The wall behind the shelves is covered in symbols, loose line drawings painted directly onto the white wall in washy colours, like children’s wallpaper. The meaning of the symbols is no secret; a definition is painted below each one in plain English. ‘Yes’ is a capital ‘Y’ painted in lilac. ‘Bite’ is a squiggly violet line, not unlike a row of cartoon teeth. ‘Coffee’ in green, is formed of two concentric circles, intersected by a line, a coffee cup and saucer. ‘Hotdog’ is composed of orangey-brown perpendicular lines, the vertical one hanging down from the other, ending in a hook. It doesn’t in any sense look like a hotdog. The pattern of representation and non-representation continues across the wall. The characters are lexigrams from Yerkish; an artificial language developed for use by non-human primates.

The piece continues on the walls perpendicular to the shelves. Upon each is hung two images, an oil painting on canvas and a white framed photograph. Composed of few brushstrokes, the paintings portray complex images. It is hard to imagine that the paint is dry; their surfaces still seem unstable. Next to them the stark, frozen quality of the photographs is amplified.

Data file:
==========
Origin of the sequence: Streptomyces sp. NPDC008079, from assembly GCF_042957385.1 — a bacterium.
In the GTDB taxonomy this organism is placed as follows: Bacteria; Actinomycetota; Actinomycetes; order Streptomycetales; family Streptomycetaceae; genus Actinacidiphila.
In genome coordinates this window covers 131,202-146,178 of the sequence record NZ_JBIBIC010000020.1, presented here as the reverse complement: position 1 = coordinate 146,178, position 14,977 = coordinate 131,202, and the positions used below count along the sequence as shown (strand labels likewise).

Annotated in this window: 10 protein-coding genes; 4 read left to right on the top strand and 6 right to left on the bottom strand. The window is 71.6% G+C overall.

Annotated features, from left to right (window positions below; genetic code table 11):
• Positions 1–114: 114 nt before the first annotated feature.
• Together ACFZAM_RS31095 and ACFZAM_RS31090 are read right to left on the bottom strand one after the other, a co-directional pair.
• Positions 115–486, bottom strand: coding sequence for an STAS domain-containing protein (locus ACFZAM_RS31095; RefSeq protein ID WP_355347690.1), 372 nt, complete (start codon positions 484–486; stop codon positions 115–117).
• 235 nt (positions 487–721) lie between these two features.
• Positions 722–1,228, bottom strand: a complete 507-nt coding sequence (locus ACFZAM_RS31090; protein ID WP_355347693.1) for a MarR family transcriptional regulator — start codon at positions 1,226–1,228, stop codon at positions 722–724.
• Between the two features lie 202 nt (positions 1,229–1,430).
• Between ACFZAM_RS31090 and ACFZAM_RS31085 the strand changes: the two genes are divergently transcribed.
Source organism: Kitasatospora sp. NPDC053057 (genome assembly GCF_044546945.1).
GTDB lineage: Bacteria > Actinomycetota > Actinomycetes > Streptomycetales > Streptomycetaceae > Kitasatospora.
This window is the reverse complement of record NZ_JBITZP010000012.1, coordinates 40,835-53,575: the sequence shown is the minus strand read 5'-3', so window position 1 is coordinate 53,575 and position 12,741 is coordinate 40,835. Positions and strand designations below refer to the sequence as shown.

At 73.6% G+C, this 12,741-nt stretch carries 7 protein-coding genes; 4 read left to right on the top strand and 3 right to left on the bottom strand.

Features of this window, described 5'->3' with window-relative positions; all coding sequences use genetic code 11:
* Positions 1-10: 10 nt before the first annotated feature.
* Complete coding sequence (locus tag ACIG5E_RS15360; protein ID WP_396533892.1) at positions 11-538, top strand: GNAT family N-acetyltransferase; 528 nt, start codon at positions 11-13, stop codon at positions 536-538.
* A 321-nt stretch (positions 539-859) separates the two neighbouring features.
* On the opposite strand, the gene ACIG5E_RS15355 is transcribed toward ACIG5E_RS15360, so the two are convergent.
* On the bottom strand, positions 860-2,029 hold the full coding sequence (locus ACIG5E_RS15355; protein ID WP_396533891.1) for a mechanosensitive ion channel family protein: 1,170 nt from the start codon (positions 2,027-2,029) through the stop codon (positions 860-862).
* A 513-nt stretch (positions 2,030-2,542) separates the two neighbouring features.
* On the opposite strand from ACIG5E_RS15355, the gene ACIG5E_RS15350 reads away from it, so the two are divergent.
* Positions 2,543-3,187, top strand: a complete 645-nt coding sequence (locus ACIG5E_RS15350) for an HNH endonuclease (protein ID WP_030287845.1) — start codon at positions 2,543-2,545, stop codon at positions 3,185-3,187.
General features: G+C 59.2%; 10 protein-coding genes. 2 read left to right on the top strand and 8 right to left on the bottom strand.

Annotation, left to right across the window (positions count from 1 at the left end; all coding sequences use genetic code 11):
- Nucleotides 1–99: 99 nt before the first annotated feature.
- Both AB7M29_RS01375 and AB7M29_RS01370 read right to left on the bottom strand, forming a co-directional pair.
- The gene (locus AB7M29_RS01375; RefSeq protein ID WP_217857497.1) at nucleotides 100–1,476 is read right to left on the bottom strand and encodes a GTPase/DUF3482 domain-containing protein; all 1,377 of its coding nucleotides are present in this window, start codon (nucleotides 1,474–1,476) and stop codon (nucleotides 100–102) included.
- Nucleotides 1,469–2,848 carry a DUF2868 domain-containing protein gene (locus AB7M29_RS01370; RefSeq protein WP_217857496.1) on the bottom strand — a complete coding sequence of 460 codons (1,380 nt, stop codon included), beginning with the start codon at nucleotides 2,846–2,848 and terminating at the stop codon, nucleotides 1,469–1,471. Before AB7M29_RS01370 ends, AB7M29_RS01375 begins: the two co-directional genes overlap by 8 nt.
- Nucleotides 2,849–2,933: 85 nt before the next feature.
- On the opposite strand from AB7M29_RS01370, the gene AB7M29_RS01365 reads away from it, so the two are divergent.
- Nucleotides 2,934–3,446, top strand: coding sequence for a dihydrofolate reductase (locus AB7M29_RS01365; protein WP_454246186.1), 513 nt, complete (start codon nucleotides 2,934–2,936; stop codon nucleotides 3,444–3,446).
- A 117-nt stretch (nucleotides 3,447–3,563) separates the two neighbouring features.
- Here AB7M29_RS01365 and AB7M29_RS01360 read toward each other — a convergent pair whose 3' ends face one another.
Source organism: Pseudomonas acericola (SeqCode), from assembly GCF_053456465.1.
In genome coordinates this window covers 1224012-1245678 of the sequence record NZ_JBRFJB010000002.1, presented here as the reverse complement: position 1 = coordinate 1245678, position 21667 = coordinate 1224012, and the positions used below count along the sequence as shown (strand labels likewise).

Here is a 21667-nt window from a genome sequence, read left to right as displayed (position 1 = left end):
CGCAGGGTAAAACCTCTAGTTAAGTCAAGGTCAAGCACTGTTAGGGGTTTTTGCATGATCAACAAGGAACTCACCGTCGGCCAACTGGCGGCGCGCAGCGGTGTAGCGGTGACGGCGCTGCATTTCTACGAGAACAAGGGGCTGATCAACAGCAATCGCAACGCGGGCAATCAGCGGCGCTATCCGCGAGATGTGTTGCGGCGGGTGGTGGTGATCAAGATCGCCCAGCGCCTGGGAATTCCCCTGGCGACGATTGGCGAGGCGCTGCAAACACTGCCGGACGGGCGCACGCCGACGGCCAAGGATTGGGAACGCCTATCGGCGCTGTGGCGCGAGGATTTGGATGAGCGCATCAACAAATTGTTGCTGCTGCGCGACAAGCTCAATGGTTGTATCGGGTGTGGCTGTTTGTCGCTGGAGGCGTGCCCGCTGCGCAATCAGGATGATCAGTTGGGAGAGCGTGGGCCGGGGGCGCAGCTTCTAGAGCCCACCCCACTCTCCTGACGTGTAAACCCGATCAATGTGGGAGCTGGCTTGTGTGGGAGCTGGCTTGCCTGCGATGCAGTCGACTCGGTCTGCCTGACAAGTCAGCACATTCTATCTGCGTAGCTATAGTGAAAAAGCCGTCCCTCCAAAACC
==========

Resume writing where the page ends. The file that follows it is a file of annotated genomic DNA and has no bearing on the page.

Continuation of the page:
The painting on the right hand wall depicts a hulking grey gorilla outlined against a turquoise backdrop. His shoulders extend beyond the edge of the canvas, and he frowns out into the gallery space. Beside him, in the photograph, is a woman wearing a red dress, face metamorphosed by a pale green gorilla mask and framed by a mess of black hair. She seems sullen. The mask reflects the turquoise of the canvas.

The painting on the left wall shows a more coiffured, urbane gorilla on a mauve canvas. His photographic counterpart is a seated lady in a green summer dress. She has a mop of fair hair and a flesh tone monkey mask to mirror the pink canvas. Hands in lap with painted nails, she appears prudent and unperturbed by this strange scene. The paintings are by Mimei Thompson, and the photographs Urara Tsuchiya. I ask Thompson about this particular pairing of monkeys.